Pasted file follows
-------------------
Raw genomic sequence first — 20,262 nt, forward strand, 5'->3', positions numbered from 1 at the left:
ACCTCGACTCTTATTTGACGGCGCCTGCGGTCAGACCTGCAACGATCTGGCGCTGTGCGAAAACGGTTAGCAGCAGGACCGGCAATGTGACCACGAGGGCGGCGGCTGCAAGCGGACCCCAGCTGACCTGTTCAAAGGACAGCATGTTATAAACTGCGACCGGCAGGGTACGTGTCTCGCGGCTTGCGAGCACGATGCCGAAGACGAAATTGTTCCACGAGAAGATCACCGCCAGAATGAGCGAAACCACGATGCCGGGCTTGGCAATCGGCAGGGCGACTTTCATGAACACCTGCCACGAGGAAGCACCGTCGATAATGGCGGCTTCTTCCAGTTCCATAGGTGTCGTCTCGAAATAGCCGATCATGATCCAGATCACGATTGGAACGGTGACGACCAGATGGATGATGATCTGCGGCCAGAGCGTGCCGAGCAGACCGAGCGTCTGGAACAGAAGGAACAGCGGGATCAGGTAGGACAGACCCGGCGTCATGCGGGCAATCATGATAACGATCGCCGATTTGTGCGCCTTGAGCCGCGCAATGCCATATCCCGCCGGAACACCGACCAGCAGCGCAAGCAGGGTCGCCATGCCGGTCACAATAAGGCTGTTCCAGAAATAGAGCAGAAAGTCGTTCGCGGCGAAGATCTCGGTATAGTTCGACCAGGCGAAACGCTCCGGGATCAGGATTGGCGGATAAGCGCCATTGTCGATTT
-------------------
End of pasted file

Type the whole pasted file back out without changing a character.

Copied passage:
Raw genomic sequence first — 20,262 nt, forward strand, 5'->3', positions numbered from 1 at the left:
ACCTCGACTCTTATTTGACGGCGCCTGCGGTCAGACCTGCAACGATCTGGCGCTGTGCGAAAACGGTTAGCAGCAGGACCGGCAATGTGACCACGAGGGCGGCGGCTGCAAGCGGACCCCAGCTGACCTGTTCAAAGGACAGCATGTTATAAACTGCGACCGGCAGGGTACGTGTCTCGCGGCTTGCGAGCACGATGCCGAAGACGAAATTGTTCCACGAGAAGATCACCGCCAGAATGAGCGAAACCACGATGCCGGGCTTGGCAATCGGCAGGGCGACTTTCATGAACACCTGCCACGAGGAAGCACCGTCGATAATGGCGGCTTCTTCCAGTTCCATAGGTGTCGTCTCGAAATAGCCGATCATGATCCAGATCACGATTGGAACGGTGACGACCAGATGGATGATGATCTGCGGCCAGAGCGTGCCGAGCAGACCGAGCGTCTGGAACAGAAGGAACAGCGGGATCAGGTAGGACAGACCCGGCGTCATGCGGGCAATCATGATAACGATCGCCGATTTGTGCGCCTTGAGCCGCGCAATGCCATATCCCGCCGGAACACCGACCAGCAGCGCAAGCAGGGTCGCCATGCCGGTCACAATAAGGCTGTTCCAGAAATAGAGCAGAAAGTCGTTCGCGGCGAAGATCTCGGTATAGTTCGACCAGGCGAAACGCTCCGGGATCAGGATTGGCGGATAAGCGCCATTGTCGATTT